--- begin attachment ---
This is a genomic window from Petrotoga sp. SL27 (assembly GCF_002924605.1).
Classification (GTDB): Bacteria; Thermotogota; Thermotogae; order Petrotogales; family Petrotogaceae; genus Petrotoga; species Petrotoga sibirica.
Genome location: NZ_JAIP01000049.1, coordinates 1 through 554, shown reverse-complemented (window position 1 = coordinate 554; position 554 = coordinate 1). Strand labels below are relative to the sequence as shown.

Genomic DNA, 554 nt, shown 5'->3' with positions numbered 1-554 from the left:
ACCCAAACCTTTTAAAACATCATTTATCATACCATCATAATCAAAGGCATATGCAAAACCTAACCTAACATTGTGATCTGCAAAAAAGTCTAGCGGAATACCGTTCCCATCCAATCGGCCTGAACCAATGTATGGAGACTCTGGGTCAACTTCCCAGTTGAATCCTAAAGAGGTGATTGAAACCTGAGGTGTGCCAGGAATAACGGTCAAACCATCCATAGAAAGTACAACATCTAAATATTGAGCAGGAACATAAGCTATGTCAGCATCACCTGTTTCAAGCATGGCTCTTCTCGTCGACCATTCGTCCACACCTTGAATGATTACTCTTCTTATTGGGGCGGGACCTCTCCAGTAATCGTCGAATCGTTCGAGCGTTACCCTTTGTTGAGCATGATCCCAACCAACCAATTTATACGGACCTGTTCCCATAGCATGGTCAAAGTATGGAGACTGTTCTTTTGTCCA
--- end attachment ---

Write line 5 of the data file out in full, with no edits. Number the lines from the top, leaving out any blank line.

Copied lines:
ACCCAAACCTTTTAAAACATCATTTATCATACCATCATAATCAAAGGCATATGCAAAACCTAACCTAACATTGTGATCTGCAAAAAAGTCTAGCGGAATACCGTTCCCATCCAATCGGCCTGAACCAATGTATGGAGACTCTGGGTCAACTTCCCAGTTGAATCCTAAAGAGGTGATTGAAACCTGAGGTGTGCCAGGAATAACGGTCAAACCATCCATAGAAAGTACAACATCTAAATATTGAGCAGGAACATAAGCTATGTCAGCATCACCTGTTTCAAGCATGGCTCTTCTCGTCGACCATTCGTCCACACCTTGAATGATTACTCTTCTTATTGGGGCGGGACCTCTCCAGTAATCGTCGAATCGTTCGAGCGTTACCCTTTGTTGAGCATGATCCCAACCAACCAATTTATACGGACCTGTTCCCATAGCATGGTCAAAGTATGGAGACTGTTCTTTTGTCCA